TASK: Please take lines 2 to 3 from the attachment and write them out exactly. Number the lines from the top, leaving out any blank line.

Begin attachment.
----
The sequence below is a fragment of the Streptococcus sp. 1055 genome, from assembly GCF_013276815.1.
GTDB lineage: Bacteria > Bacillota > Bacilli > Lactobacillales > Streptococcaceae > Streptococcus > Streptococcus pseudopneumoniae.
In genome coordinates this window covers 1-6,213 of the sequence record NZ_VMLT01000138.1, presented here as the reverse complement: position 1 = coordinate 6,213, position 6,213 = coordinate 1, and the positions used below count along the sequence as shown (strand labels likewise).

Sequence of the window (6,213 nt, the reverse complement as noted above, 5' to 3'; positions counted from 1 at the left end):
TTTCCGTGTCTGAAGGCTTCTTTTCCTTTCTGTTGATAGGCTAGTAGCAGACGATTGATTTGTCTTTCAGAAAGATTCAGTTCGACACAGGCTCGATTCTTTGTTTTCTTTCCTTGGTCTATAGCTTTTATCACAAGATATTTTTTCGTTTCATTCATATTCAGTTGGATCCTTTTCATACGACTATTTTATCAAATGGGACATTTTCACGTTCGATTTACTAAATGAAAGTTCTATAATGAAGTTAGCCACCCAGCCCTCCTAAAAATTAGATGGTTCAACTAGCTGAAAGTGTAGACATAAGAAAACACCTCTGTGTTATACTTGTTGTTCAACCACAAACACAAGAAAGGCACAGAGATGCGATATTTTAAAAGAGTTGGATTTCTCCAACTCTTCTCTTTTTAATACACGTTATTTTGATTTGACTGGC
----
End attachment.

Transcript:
GTDB lineage: Bacteria > Bacillota > Bacilli > Lactobacillales > Streptococcaceae > Streptococcus > Streptococcus pseudopneumoniae.
In genome coordinates this window covers 1-6,213 of the sequence record NZ_VMLT01000138.1, presented here as the reverse complement: position 1 = coordinate 6,213, position 6,213 = coordinate 1, and the positions used below count along the sequence as shown (strand labels likewise).